DEMIRJIAN: Well, I was just going to say, the conservative media are not the only people that were unleashed after yesterday's meeting in criticizing the president. Yes, you also have members of the Chamber of Commerce, star (ph) Republicans, if you want to say it, or certain states that have a higher immigrant population that will say, wait a second, we want this, too. There's an opening now for people to make more noise than perhaps they would have felt that they had. There's --

KING: In an election year, Republicans are worried about the conservative base turning out. You now want to light this match and have this conversation? OK.

DEMIRJIAN: Well, now it's an open debate within the party and there's more time for it, too, because now you have this court order staying basically the full implementation of the DACA order. So, I mean, you've got a bigger mess than you had 24 hours ago thanks to a whole bunch of things happening, number one of those being everything the president agreed to in part yesterday.

KING: Right.

All right, the president of the United States meeting with his cabinet at the White House. He calls -- he said, welcome back to the studio. Let's listen.

[12:22:50] DONALD TRUMP, PRESIDENT OF THE UNITED STATES: To the studio. Nice to have you.

Want to close that door when they're finished, please?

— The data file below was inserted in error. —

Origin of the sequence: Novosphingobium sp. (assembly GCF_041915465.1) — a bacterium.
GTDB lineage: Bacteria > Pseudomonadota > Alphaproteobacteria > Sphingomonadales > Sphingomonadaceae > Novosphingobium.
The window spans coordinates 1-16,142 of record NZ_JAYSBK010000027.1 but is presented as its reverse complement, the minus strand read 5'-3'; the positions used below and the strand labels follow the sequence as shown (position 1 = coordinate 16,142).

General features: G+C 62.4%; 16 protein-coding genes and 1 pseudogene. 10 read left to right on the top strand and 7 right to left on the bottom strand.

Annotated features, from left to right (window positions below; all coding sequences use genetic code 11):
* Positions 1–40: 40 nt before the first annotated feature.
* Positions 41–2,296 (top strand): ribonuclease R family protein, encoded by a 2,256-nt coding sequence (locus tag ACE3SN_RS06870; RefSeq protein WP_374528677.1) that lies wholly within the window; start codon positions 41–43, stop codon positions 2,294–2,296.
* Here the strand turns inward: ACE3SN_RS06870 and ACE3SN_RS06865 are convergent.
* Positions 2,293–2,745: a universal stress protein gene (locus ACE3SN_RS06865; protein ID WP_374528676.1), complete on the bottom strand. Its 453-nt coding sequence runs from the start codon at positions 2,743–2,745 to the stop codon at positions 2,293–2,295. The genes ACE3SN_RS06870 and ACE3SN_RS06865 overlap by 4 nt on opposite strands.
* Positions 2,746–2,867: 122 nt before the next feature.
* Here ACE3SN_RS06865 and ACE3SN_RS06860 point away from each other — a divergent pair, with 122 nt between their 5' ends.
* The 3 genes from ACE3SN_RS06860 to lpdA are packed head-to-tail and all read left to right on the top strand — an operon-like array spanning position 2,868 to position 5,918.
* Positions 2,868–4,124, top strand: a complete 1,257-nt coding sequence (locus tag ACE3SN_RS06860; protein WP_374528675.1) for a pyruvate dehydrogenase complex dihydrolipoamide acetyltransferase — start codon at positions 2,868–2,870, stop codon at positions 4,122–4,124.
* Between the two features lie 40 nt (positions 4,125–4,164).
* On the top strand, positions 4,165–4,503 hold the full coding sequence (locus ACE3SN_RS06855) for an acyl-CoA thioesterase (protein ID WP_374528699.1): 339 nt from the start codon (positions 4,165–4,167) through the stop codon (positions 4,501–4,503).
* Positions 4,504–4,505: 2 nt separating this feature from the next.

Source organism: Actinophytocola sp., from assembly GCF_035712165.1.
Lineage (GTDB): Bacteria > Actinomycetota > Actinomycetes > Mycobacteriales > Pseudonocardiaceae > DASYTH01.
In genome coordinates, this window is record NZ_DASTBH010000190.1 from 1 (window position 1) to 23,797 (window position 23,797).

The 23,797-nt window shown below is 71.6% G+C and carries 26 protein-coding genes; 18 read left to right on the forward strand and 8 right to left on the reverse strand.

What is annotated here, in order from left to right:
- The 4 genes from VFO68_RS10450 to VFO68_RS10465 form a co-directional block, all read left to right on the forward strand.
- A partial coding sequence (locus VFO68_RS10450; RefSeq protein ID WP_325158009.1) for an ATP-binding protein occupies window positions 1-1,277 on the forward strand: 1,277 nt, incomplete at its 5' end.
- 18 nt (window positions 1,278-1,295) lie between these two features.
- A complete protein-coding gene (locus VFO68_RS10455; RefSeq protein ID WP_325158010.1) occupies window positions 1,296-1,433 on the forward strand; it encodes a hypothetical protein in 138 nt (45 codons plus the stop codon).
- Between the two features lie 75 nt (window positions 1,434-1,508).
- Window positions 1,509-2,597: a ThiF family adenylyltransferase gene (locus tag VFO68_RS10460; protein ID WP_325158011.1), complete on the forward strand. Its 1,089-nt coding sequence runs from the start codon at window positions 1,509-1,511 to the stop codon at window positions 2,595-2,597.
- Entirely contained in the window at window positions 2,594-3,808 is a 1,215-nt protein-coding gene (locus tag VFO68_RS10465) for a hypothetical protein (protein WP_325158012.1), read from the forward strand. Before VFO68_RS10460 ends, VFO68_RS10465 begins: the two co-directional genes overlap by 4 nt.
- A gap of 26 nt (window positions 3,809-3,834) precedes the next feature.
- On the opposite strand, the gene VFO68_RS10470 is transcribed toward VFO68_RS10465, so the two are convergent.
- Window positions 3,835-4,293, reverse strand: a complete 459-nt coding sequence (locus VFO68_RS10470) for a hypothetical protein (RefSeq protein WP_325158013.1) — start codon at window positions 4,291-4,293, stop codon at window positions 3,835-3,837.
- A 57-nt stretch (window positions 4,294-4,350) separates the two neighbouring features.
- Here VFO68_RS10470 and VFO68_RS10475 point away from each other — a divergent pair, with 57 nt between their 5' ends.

Good morning and welcome to our first cabinet meeting of the new year. 2017 was a year of tremendous achievement. Monumental achievement, actually. I don't think any administration has ever done -- has done what we've done, and what we've accomplished in its first year, which isn't quite finished yet. You never know what's going to happen over the next few days. And the achievements for our country, our people and for our standing in the world have been very monumental.

We confirmed an incredible new Supreme Court Justice, and more circuit court judges in our first year than any administration in the history of our country, and we have many more coming.

We've set a new record on reducing regulation and all forms of stopping growth and stopping jobs that were crippling America's economy. Again, the records that we set, 22 to 1, nobody's ever come close.

And the amount of regulations that we've cut is a record also in our country's history. As reported by many newspapers, in particular the Wall Street Journal did a big story on it.

And before Christmas, we passed the largest tax cut and reform in American history, including ANWR, and including the fact that the individual mandate was terminated, which is a tremendously important thing and a very popular thing, I must tell you. People are supposed to pay for the privilege of not having health care. That was not good. Unfortunately the courts didn't cut it, but we cut it.

So in addition to the largest tax cut and reform in history, we have one of the great oil sites that's now been approved. They've been trying to approve ANWR -- I don't know if people know this, for over 40 years. Ronald Reagan tried to get it approved for exploration and for drilling, and for 40 years they've been trying to get it approved. That was in the bill, an individual mandate in the bill.

Since that tax cut was enacted, more than one million workers have already received a tax cut bonus, something that, frankly, nobody even thought about. We didn't think about it. Nobody thought about it. We just knew a lot of good things were going to happen.